The Difference Between a Tornado Watch and a Tornado Warning

  • A tornado watch means tornadoes are possible in the area. You should review your emergency plan, check supplies and be ready to act quickly if a tornado does approach.

  • A tornado warning means a tornado has been visually sighted or indicated by weather radar and you should act immediately. Be sure to have a battery-powered weather radio available to monitor potential tornado activity.

 

What to do before a tornado touches down:

As with every dangerous storm, staying informed should be first on your list. Additionally, follow these preparation steps:

  • Download the Massachusetts Alerts app.

  • Create and review your family emergency plan.
    • Identify safe locations to take shelter where your family spends time, such as your home, your workplace, public buildings, nursing homes, shopping centers, and schools.
    • Determine safe locations to seek shelter, such as basements or storm cellars. If an underground location is not available, choose an interior room or hallway on the lowest floor. Put as many walls between you and the outside as possible.
    • Be sure everyone in your household knows these shelter locations.

  • Assemble an emergency kit.

  • Make a record of your personal property by taking photos/videos of your belongings. Store these records in a safe place.

 

What to do After a Tornado

  • Continue to monitor media for emergency information.
  • Follow instructions from public safety officials.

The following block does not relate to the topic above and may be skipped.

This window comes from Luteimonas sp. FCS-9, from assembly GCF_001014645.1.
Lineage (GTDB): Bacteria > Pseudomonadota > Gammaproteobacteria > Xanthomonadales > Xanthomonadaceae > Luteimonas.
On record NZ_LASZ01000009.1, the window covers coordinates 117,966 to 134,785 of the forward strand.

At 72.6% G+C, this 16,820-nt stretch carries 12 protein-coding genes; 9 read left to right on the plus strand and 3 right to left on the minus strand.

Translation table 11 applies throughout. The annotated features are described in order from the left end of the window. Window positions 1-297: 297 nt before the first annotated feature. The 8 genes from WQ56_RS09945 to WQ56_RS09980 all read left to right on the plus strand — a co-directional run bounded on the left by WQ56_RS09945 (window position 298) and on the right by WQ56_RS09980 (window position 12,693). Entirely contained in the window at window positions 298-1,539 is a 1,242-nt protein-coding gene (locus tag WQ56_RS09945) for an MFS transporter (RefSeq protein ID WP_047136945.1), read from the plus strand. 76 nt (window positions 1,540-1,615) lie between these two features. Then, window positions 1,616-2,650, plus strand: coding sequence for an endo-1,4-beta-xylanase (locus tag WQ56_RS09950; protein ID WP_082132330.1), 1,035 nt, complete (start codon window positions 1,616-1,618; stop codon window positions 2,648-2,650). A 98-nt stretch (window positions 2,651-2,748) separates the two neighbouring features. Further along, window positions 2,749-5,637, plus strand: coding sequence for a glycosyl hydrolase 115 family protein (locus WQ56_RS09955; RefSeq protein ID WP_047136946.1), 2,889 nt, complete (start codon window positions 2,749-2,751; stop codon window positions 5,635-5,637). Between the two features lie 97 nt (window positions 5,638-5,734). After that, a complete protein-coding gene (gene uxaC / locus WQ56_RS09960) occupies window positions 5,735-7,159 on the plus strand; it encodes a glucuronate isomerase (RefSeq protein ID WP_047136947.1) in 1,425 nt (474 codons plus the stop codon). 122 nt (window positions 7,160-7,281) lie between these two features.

• If you are trapped, try calling or texting for help. Try tapping on a pipe or wall or using a whistle to help rescuers locate you.
  • Call 9-1-1 to report emergencies, including downed power lines and gas leaks.
  • Call 2-1-1 to obtain shelter locations and other disaster information.
  • Stay away from downed utility wires. Always assume a downed power line is live.
  • Stay out of damaged buildings and areas until authorities deem them safe.
  • Check your home for damage:
    • If you believe there is a gas leak, go outdoors immediately, and do not turn electrical switches or appliances on or off.
    • If your home or property is damaged, take photos or videos to document your damage, and contact your insurance company.
  • If your power is out, follow our power outage safety tips.
    • Report power outages to your utility company.
    • Use generators and grills outside because their fumes contain carbon monoxide. Make sure your carbon monoxide detectors are working as it is a silent, odorless, killer.
  • If phone lines are down, use social media or texting to let others know you are OK.
  • Be a good neighbor. Check on family, friends, and neighbors, especially the elderly, those who live alone, those with medical conditions and those who may need additional assistance.


Why Prepare?

Severe tornadoes are rare in Massachusetts yet we've experienced a number of tornadic events in recent years, with the 2011 Greater Springfield tornado being the most prominent. Therefore, it is important to take safety precautions to avoid injury and minimize property damage if your area is impacted by a tornado.

Being prepared and planning ahead is part of personal and home safety no matter what the weather. When you hear about a tornado watch or warning, keeps these tips in mind and tune to NOAAH radio for the latest news.


Sources: Travelers.com, Mass.gov, WCVB5, NOAA Weather Radio, Farmer's Almanac

Read 607 times Last modified on Friday, 02 August 2019 01:12